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"Which Way Forward for Macroeconomics and Policy Analysis?" 2013Edit
Roman Frydman and Edmund S. Phelps (2013), "Which Way Forward for Macroeconomics and Policy Analysis?" in Rethinking Expectations: The Way Forward for Macroeconomics edited by Roman Frydman and Edmund S. Phelps.
- In the early 1970s,... economists began to embrace the Rational Expectations Hypothesis (REH), according to which market participants’ expectations are “essentially the same as the predictions of the relevant economic theory” (Muth 1961: 316). What has been largely overlooked is that, … REH theorists presume that the role of market participants’ expectations in driving outcomes is not autonomous from the other components of the model. … Because REH models, by design, rule out an autonomous role for expectations, they are best viewed as derailing, rather than developing, the microfoundations approach.
- Early critics pointed out REH’s fundamental epistemological flaws. … They argued that REH, even if viewed as a bold abstraction or approximation, is grossly inadequate for representing how even minimally reasonable profit seeking participants forecast the future in real-world markets. Nevertheless, … an overwhelming majority of economists has embraced REH as the way to represent how rational individuals think about the future.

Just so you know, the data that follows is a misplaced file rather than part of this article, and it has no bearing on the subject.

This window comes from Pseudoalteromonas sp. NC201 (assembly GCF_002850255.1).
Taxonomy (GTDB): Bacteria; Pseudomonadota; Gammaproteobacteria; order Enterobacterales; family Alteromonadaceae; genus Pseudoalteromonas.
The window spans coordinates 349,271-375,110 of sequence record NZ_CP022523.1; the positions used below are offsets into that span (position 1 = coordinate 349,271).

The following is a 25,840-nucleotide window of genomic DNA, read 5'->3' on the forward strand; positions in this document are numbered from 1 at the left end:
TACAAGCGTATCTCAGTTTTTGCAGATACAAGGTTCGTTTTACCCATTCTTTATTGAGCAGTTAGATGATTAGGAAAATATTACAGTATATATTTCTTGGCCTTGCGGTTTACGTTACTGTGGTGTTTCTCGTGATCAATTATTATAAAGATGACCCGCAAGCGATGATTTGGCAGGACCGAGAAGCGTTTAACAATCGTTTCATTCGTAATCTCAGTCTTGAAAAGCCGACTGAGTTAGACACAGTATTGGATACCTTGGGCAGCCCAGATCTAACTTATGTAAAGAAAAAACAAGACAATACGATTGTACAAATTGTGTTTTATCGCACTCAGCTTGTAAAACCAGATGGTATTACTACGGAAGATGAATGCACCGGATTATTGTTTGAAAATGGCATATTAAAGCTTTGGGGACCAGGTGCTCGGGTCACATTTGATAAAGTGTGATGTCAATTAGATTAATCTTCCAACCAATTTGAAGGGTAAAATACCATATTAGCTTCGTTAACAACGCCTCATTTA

- Nowhere have REH’s epistemological flaws and empirical disappointments been more apparent than in efforts to model financial market outcomes, which are largely driven by participants’ expectations. Beginning with Robert Shiller’s (1981) pathbreaking paper, research has shown that REH models are unable to explain the basic features of fluctuations and risk in stock markets. Likewise, in their magisterial work on the current state of international macroeconomics, Maurice Obstfeld and Kenneth Rogoff (1996: 625) concluded that “the undeniable difficulties that international economists encounter in empirically explaining nominal exchangerate movements are an embarrassment, but one shared with virtually any other field that attempts to explain asset price data.” The failures of REH explanations of aggregate outcomes gave rise to alternative approaches, most notably behavioral finance models. However, sober assessments even by the likes of Obstfeld and Rogoff did not dispel the faith of most economists that REH models would one day be able to explain financial market outcomes and macroeconomic performance.